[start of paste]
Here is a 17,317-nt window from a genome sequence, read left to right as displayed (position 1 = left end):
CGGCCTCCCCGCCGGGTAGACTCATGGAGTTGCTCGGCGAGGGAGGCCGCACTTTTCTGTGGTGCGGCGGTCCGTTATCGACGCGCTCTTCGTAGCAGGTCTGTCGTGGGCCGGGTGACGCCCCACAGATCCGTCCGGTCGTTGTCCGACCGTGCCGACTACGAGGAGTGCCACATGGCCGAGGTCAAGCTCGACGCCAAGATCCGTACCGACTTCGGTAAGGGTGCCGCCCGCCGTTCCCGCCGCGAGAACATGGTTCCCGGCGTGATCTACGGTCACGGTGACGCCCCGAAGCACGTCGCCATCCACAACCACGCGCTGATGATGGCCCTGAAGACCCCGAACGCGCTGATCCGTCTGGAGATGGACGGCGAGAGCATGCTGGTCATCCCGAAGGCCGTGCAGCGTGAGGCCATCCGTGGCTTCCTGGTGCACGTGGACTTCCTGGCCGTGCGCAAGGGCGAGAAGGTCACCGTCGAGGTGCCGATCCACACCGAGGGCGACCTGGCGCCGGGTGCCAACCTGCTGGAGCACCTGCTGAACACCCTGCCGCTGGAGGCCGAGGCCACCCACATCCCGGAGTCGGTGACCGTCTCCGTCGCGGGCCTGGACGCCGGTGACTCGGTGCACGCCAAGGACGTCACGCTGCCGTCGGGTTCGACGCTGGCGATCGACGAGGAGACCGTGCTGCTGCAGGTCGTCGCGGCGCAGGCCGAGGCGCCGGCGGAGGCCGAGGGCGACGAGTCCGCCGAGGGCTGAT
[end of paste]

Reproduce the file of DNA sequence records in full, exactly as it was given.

Here is a 17,317-nt window from a genome sequence, read left to right as displayed (position 1 = left end):
CGGCCTCCCCGCCGGGTAGACTCATGGAGTTGCTCGGCGAGGGAGGCCGCACTTTTCTGTGGTGCGGCGGTCCGTTATCGACGCGCTCTTCGTAGCAGGTCTGTCGTGGGCCGGGTGACGCCCCACAGATCCGTCCGGTCGTTGTCCGACCGTGCCGACTACGAGGAGTGCCACATGGCCGAGGTCAAGCTCGACGCCAAGATCCGTACCGACTTCGGTAAGGGTGCCGCCCGCCGTTCCCGCCGCGAGAACATGGTTCCCGGCGTGATCTACGGTCACGGTGACGCCCCGAAGCACGTCGCCATCCACAACCACGCGCTGATGATGGCCCTGAAGACCCCGAACGCGCTGATCCGTCTGGAGATGGACGGCGAGAGCATGCTGGTCATCCCGAAGGCCGTGCAGCGTGAGGCCATCCGTGGCTTCCTGGTGCACGTGGACTTCCTGGCCGTGCGCAAGGGCGAGAAGGTCACCGTCGAGGTGCCGATCCACACCGAGGGCGACCTGGCGCCGGGTGCCAACCTGCTGGAGCACCTGCTGAACACCCTGCCGCTGGAGGCCGAGGCCACCCACATCCCGGAGTCGGTGACCGTCTCCGTCGCGGGCCTGGACGCCGGTGACTCGGTGCACGCCAAGGACGTCACGCTGCCGTCGGGTTCGACGCTGGCGATCGACGAGGAGACCGTGCTGCTGCAGGTCGTCGCGGCGCAGGCCGAGGCGCCGGCGGAGGCCGAGGGCGACGAGTCCGCCGAGGGCTGAT